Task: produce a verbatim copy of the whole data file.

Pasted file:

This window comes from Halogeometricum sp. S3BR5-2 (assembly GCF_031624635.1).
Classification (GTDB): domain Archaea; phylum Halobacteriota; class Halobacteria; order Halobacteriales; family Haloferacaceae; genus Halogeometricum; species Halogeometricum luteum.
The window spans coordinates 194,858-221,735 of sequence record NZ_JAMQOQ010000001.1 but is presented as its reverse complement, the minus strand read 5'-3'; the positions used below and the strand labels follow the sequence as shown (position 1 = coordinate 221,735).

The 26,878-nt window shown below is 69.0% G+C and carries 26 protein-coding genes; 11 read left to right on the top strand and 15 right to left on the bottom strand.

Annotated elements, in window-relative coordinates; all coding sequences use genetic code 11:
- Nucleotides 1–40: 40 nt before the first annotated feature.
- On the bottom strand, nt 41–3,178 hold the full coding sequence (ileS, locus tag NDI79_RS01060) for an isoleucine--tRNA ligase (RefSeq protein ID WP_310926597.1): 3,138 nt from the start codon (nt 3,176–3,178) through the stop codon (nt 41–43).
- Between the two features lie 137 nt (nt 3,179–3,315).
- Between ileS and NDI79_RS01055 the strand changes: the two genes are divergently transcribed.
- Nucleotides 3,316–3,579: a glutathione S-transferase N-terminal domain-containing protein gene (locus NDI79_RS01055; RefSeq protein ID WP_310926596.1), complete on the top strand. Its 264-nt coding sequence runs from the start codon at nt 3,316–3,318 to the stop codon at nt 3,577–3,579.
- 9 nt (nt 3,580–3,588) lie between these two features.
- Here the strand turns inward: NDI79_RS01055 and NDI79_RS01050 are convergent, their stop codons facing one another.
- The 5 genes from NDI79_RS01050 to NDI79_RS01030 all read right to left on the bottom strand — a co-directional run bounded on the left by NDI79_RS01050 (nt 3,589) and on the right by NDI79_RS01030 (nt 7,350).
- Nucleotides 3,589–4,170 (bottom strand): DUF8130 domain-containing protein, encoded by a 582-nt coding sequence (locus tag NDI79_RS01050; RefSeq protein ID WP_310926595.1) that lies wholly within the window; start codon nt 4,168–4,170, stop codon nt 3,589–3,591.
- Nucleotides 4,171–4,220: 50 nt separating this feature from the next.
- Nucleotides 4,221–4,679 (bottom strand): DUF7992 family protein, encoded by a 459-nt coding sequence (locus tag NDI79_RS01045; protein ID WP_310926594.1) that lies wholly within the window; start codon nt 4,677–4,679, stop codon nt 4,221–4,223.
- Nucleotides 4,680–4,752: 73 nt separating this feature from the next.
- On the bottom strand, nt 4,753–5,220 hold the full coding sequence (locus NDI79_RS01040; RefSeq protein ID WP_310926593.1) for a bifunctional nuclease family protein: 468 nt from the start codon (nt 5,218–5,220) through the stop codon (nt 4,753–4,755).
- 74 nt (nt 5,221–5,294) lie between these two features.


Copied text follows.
This window comes from Halogeometricum sp. S3BR5-2 (assembly GCF_031624635.1).
Classification (GTDB): domain Archaea; phylum Halobacteriota; class Halobacteria; order Halobacteriales; family Haloferacaceae; genus Halogeometricum; species Halogeometricum luteum.
The window spans coordinates 194,858-221,735 of sequence record NZ_JAMQOQ010000001.1 but is presented as its reverse complement, the minus strand read 5'-3'; the positions used below and the strand labels follow the sequence as shown (position 1 = coordinate 221,735).

The 26,878-nt window shown below is 69.0% G+C and carries 26 protein-coding genes; 11 read left to right on the top strand and 15 right to left on the bottom strand.

Annotated elements, in window-relative coordinates; all coding sequences use genetic code 11:
- Nucleotides 1–40: 40 nt before the first annotated feature.
- On the bottom strand, nt 41–3,178 hold the full coding sequence (ileS, locus tag NDI79_RS01060) for an isoleucine--tRNA ligase (RefSeq protein ID WP_310926597.1): 3,138 nt from the start codon (nt 3,176–3,178) through the stop codon (nt 41–43).
- Between the two features lie 137 nt (nt 3,179–3,315).
- Between ileS and NDI79_RS01055 the strand changes: the two genes are divergently transcribed.
- Nucleotides 3,316–3,579: a glutathione S-transferase N-terminal domain-containing protein gene (locus NDI79_RS01055; RefSeq protein ID WP_310926596.1), complete on the top strand. Its 264-nt coding sequence runs from the start codon at nt 3,316–3,318 to the stop codon at nt 3,577–3,579.
- 9 nt (nt 3,580–3,588) lie between these two features.
- Here the strand turns inward: NDI79_RS01055 and NDI79_RS01050 are convergent, their stop codons facing one another.
- The 5 genes from NDI79_RS01050 to NDI79_RS01030 all read right to left on the bottom strand — a co-directional run bounded on the left by NDI79_RS01050 (nt 3,589) and on the right by NDI79_RS01030 (nt 7,350).
- Nucleotides 3,589–4,170 (bottom strand): DUF8130 domain-containing protein, encoded by a 582-nt coding sequence (locus tag NDI79_RS01050; RefSeq protein ID WP_310926595.1) that lies wholly within the window; start codon nt 4,168–4,170, stop codon nt 3,589–3,591.
- Nucleotides 4,171–4,220: 50 nt separating this feature from the next.
- Nucleotides 4,221–4,679 (bottom strand): DUF7992 family protein, encoded by a 459-nt coding sequence (locus tag NDI79_RS01045; protein ID WP_310926594.1) that lies wholly within the window; start codon nt 4,677–4,679, stop codon nt 4,221–4,223.
- Nucleotides 4,680–4,752: 73 nt separating this feature from the next.
- On the bottom strand, nt 4,753–5,220 hold the full coding sequence (locus NDI79_RS01040; RefSeq protein ID WP_310926593.1) for a bifunctional nuclease family protein: 468 nt from the start codon (nt 5,218–5,220) through the stop codon (nt 4,753–4,755).
- 74 nt (nt 5,221–5,294) lie between these two features.